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where is the end of free()?

 
 
Netocrat
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      10-22-2005
On Fri, 21 Oct 2005 17:20:18 +0000, Default User wrote:
> Pierre Maurette wrote:
>> Default User, le 21/10/2005, a écrit :
>> > Pierre Maurette wrote:

>
>> > > C++ give an error whithout the cast.
>> >
>> > So? This is not C++;

>> My english is so bad. I prefer to b concise.

>
> Your English would improve automatically by not using strange
> abreviations.
>
>> And you seem to need verbose mode: Maybe

>
> "Maybe"? Maybe what? I certainly could use more verbosity here, as I
> have no idea what you mean.


You snipped the subsequent quotes to which "maybe" applied. I believe
that what Pierre wrote translates to this:

Maybe the reason I wrote "C++ give an error whithout the cast." is because
the OP wrote "I supposed that the compiler would give a warning to the
statement without a cast."

i.e. he was informing the OP of an alternate situation in which the
supposition holds.

[...]
--
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Artie Gold
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      10-22-2005
Razzer wrote:
> Christopher Benson-Manica wrote:
>
>>Thomas Zhu <(E-Mail Removed)> wrote:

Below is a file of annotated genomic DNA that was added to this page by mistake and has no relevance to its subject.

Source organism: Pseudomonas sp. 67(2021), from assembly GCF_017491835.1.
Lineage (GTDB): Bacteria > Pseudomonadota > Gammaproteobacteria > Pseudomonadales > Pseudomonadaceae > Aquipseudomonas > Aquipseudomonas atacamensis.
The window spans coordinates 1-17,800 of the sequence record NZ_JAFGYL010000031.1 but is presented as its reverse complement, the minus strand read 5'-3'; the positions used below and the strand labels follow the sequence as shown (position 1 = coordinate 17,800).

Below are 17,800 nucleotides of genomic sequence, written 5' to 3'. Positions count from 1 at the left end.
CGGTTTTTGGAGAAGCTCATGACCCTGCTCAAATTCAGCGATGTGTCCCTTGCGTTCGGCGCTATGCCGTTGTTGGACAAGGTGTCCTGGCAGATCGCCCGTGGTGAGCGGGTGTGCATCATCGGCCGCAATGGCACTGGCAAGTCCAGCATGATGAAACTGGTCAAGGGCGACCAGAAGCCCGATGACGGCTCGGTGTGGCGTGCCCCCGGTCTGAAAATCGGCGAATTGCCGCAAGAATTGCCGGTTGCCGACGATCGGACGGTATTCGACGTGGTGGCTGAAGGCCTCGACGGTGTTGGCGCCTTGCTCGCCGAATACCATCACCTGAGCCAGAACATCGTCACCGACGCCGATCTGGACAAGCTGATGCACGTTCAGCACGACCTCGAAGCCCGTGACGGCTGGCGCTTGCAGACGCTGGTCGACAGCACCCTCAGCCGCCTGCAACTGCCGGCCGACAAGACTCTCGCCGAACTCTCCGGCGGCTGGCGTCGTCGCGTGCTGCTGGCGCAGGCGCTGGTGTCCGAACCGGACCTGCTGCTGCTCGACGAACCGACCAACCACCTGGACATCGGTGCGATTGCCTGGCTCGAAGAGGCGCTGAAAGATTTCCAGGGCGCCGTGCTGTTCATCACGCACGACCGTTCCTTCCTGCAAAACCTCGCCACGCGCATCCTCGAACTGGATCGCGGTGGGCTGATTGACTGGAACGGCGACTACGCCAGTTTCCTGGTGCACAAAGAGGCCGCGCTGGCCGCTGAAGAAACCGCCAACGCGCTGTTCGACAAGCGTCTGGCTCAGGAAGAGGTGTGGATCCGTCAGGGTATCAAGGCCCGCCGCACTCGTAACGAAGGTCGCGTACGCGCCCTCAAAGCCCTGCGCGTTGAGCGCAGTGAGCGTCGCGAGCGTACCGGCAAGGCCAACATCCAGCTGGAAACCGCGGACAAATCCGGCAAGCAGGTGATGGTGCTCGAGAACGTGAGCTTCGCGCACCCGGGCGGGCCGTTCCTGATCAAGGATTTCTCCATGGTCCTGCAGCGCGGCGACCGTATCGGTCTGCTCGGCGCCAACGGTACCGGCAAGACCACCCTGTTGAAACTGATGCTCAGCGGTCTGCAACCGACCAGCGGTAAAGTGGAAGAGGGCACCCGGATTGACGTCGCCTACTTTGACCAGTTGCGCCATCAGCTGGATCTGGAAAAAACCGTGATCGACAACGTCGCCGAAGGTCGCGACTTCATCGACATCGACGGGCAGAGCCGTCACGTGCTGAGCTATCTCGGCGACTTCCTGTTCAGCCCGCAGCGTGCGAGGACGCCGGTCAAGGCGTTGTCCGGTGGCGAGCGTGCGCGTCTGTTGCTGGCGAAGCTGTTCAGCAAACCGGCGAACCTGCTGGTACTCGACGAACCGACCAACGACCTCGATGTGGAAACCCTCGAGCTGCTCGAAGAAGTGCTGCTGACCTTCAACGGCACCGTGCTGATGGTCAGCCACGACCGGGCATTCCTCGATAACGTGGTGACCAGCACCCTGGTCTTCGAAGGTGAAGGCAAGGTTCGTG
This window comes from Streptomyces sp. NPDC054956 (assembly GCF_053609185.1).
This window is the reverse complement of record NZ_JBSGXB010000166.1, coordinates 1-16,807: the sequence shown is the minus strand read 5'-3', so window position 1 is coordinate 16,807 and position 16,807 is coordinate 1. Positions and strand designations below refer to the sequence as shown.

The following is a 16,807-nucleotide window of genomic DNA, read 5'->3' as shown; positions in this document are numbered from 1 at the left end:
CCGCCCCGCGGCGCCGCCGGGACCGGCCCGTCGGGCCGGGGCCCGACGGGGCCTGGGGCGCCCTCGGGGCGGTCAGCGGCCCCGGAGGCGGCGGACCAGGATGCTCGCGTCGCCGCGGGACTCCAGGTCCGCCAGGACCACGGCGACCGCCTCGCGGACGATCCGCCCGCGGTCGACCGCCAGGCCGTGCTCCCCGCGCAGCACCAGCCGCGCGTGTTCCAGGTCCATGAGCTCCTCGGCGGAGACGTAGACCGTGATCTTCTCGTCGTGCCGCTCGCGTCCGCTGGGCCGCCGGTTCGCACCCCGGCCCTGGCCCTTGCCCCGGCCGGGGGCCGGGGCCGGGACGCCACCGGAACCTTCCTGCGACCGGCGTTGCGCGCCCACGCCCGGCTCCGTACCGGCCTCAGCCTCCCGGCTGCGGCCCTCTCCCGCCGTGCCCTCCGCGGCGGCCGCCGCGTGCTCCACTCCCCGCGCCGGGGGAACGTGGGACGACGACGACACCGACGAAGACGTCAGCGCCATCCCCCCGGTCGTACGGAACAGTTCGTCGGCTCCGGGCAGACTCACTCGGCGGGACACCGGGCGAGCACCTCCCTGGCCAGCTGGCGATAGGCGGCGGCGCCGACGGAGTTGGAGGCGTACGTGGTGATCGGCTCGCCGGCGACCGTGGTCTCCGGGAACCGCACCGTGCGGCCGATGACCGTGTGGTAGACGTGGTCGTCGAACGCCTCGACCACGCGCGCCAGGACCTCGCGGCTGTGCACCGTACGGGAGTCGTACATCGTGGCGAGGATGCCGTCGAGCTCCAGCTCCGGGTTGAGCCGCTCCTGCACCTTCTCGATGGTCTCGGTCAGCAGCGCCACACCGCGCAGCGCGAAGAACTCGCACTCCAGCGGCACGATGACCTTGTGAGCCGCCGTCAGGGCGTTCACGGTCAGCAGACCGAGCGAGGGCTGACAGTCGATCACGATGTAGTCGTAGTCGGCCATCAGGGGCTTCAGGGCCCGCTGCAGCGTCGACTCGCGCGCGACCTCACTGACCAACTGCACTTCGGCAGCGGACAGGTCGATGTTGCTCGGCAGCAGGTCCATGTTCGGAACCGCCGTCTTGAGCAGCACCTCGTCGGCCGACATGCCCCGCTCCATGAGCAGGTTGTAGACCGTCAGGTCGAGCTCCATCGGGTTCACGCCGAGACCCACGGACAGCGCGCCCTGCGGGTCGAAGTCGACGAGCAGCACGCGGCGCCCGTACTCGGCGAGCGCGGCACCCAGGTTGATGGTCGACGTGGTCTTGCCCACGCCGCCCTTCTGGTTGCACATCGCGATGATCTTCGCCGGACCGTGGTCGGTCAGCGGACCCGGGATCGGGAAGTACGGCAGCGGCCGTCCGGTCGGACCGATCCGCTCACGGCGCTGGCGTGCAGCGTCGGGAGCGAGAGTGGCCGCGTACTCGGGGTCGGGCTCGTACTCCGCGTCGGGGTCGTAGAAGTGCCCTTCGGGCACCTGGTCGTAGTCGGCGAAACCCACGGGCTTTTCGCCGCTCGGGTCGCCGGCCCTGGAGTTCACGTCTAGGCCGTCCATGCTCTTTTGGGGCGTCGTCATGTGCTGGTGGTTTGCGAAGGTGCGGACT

>>
>>>does the system free n mem-units or n-1 mem-units?

>>
>>Neither. If you pass a pointer to free() that was not returned by a
>>call to malloc(), you get "undefined behavior" - in other words,
>>absolutely anything may happen at that point.

>
>
> Which techincally means that the implementation could free "n mem-units
> or n-1 mem units". Not that you should rely on this behavior, but I
> just want to point out on the broad abilities of a computer to do
> mischief .
>

Erm, more likely it would free an amount of storage that was not
intended. Or crash. Or do things of which we shall not speak. Or
*appear* to work -- at least until the worst possible moment.

Corruption can be like that.

Cheers,
--ag

--
Artie Gold -- Austin, Texas
http://goldsays.blogspot.com (new post 8/5)
http://www.cafepress.com/goldsays
"If you have nothing to hide, you're not trying!"
 
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ashu
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      10-22-2005
hi, would you please tell me, what is the meaing of (n * sizeof(int)).
is it means n times sizeof(int) or some pointer???

 
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ashu
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      10-22-2005
what is cast. would you please describe the whole question with answer